Next they searched for the background images. Finding well lit images of the original locations with enough space for the structures to be inserted into proved to be challenging, but the team succeeded.  Next, they worked out where each one would stand using satellite images, alongside the information acquired in the research phase.

With all this prep work done, the team could begin modeling the wonders. Once they were happy with the 3D renders, they had to be inserted into the corresponding background image. Matching a 3D rendering to a background image requires a trial-and-error approach. The team were able to control almost every aspect of the final images; from colors and textures to lighting and blocking. The next stage was to add atmospheric effects, lens effects, vehicles, people and foliage to give the images that ‘real life’ look.

The team then submitted all of the Photoshop files to our motion graphics department, who was in charge of creating the animations. This is a time-consuming and complex process involves dividing up the images, then animating them using a tool in Cinema 4D software before refining it all in After Effects.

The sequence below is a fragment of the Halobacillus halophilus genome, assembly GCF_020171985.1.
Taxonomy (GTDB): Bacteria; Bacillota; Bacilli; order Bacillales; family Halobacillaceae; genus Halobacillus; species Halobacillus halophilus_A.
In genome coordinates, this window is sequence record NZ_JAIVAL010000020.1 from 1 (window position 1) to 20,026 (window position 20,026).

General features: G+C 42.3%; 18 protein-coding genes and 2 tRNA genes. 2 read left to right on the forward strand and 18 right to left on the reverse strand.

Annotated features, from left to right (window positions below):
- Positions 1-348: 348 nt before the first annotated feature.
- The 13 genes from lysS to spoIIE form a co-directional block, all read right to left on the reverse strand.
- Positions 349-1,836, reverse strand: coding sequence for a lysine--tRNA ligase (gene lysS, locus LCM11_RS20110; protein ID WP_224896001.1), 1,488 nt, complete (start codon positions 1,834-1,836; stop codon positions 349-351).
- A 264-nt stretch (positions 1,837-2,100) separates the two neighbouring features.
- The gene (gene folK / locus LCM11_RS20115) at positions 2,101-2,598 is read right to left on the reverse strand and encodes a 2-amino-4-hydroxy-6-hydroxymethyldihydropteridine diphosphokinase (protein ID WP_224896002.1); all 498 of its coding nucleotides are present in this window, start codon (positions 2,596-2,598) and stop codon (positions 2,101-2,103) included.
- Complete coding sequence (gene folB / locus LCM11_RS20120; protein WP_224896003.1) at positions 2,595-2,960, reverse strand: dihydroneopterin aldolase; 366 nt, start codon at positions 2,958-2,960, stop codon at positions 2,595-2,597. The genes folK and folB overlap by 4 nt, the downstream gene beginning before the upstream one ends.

Cartwright, M. (2018). Hanging Gardens of Babylon.

Cartwright, M. (2018). Mausoleum at Halicarnassus.

Cartwright, M. (2018).Temple of Artemis at Ephesus.

Encyclopedia Britannica. (2018). Pharos of Alexandria.

Encyclopedia Britannica. (2018). Statue of Zeus.

Handwerk, B. (2018). Pyramids of Giza.

Jordan, P (2014). Seven Wonders of the Ancient World. Routledge. pp. 21–149. ISBN 978-1317868859.

Romer, J (2007). The Great Pyramid: Ancient Egypt Revisited. Cambridge University Press, Cambridge. ISBN 978-0521871662.

Serina, K. (2018).  The Colossus Of Rhodes.

This post was brought to you by Budget Direct Travel Insurance